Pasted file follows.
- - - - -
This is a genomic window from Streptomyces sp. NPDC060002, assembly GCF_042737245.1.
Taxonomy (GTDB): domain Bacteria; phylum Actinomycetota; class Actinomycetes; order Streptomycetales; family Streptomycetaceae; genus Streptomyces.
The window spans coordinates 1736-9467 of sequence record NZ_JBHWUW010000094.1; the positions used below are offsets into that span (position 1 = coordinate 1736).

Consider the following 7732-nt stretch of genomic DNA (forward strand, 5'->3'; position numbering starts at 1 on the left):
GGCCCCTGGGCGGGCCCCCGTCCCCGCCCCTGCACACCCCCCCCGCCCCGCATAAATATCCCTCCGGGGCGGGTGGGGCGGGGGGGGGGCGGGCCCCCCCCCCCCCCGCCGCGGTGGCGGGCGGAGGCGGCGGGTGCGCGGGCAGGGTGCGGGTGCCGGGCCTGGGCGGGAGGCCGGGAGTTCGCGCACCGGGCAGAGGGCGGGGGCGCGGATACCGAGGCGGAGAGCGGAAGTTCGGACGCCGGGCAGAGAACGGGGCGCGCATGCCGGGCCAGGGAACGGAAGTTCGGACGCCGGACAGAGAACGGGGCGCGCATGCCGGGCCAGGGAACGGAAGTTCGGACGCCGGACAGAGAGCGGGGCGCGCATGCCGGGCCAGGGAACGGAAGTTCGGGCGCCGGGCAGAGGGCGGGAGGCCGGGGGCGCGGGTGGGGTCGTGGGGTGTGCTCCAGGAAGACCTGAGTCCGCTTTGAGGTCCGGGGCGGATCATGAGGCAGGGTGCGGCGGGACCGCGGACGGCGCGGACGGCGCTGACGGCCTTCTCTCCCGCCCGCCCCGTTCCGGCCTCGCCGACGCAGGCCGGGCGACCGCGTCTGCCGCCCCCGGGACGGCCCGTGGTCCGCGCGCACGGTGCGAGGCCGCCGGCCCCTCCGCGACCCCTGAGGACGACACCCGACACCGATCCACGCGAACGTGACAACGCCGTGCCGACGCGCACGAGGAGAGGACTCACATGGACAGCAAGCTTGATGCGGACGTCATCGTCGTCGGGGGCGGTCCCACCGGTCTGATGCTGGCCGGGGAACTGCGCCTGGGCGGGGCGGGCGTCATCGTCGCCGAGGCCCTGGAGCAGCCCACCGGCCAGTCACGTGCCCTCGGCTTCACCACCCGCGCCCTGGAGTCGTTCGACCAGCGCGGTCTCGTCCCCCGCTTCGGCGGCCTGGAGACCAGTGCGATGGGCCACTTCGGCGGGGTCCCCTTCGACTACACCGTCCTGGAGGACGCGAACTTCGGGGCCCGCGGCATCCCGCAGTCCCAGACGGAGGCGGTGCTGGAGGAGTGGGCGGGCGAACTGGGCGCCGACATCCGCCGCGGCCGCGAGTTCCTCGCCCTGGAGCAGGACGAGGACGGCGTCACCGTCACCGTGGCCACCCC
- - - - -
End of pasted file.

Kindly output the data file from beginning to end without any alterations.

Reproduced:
This is a genomic window from Streptomyces sp. NPDC060002, assembly GCF_042737245.1.
Taxonomy (GTDB): domain Bacteria; phylum Actinomycetota; class Actinomycetes; order Streptomycetales; family Streptomycetaceae; genus Streptomyces.
The window spans coordinates 1736-9467 of sequence record NZ_JBHWUW010000094.1; the positions used below are offsets into that span (position 1 = coordinate 1736).

Consider the following 7732-nt stretch of genomic DNA (forward strand, 5'->3'; position numbering starts at 1 on the left):
GGCCCCTGGGCGGGCCCCCGTCCCCGCCCCTGCACACCCCCCCCGCCCCGCATAAATATCCCTCCGGGGCGGGTGGGGCGGGGGGGGGGCGGGCCCCCCCCCCCCCCGCCGCGGTGGCGGGCGGAGGCGGCGGGTGCGCGGGCAGGGTGCGGGTGCCGGGCCTGGGCGGGAGGCCGGGAGTTCGCGCACCGGGCAGAGGGCGGGGGCGCGGATACCGAGGCGGAGAGCGGAAGTTCGGACGCCGGGCAGAGAACGGGGCGCGCATGCCGGGCCAGGGAACGGAAGTTCGGACGCCGGACAGAGAACGGGGCGCGCATGCCGGGCCAGGGAACGGAAGTTCGGACGCCGGACAGAGAGCGGGGCGCGCATGCCGGGCCAGGGAACGGAAGTTCGGGCGCCGGGCAGAGGGCGGGAGGCCGGGGGCGCGGGTGGGGTCGTGGGGTGTGCTCCAGGAAGACCTGAGTCCGCTTTGAGGTCCGGGGCGGATCATGAGGCAGGGTGCGGCGGGACCGCGGACGGCGCGGACGGCGCTGACGGCCTTCTCTCCCGCCCGCCCCGTTCCGGCCTCGCCGACGCAGGCCGGGCGACCGCGTCTGCCGCCCCCGGGACGGCCCGTGGTCCGCGCGCACGGTGCGAGGCCGCCGGCCCCTCCGCGACCCCTGAGGACGACACCCGACACCGATCCACGCGAACGTGACAACGCCGTGCCGACGCGCACGAGGAGAGGACTCACATGGACAGCAAGCTTGATGCGGACGTCATCGTCGTCGGGGGCGGTCCCACCGGTCTGATGCTGGCCGGGGAACTGCGCCTGGGCGGGGCGGGCGTCATCGTCGCCGAGGCCCTGGAGCAGCCCACCGGCCAGTCACGTGCCCTCGGCTTCACCACCCGCGCCCTGGAGTCGTTCGACCAGCGCGGTCTCGTCCCCCGCTTCGGCGGCCTGGAGACCAGTGCGATGGGCCACTTCGGCGGGGTCCCCTTCGACTACACCGTCCTGGAGGACGCGAACTTCGGGGCCCGCGGCATCCCGCAGTCCCAGACGGAGGCGGTGCTGGAGGAGTGGGCGGGCGAACTGGGCGCCGACATCCGCCGCGGCCGCGAGTTCCTCGCCCTGGAGCAGGACGAGGACGGCGTCACCGTCACCGTGGCCACCCC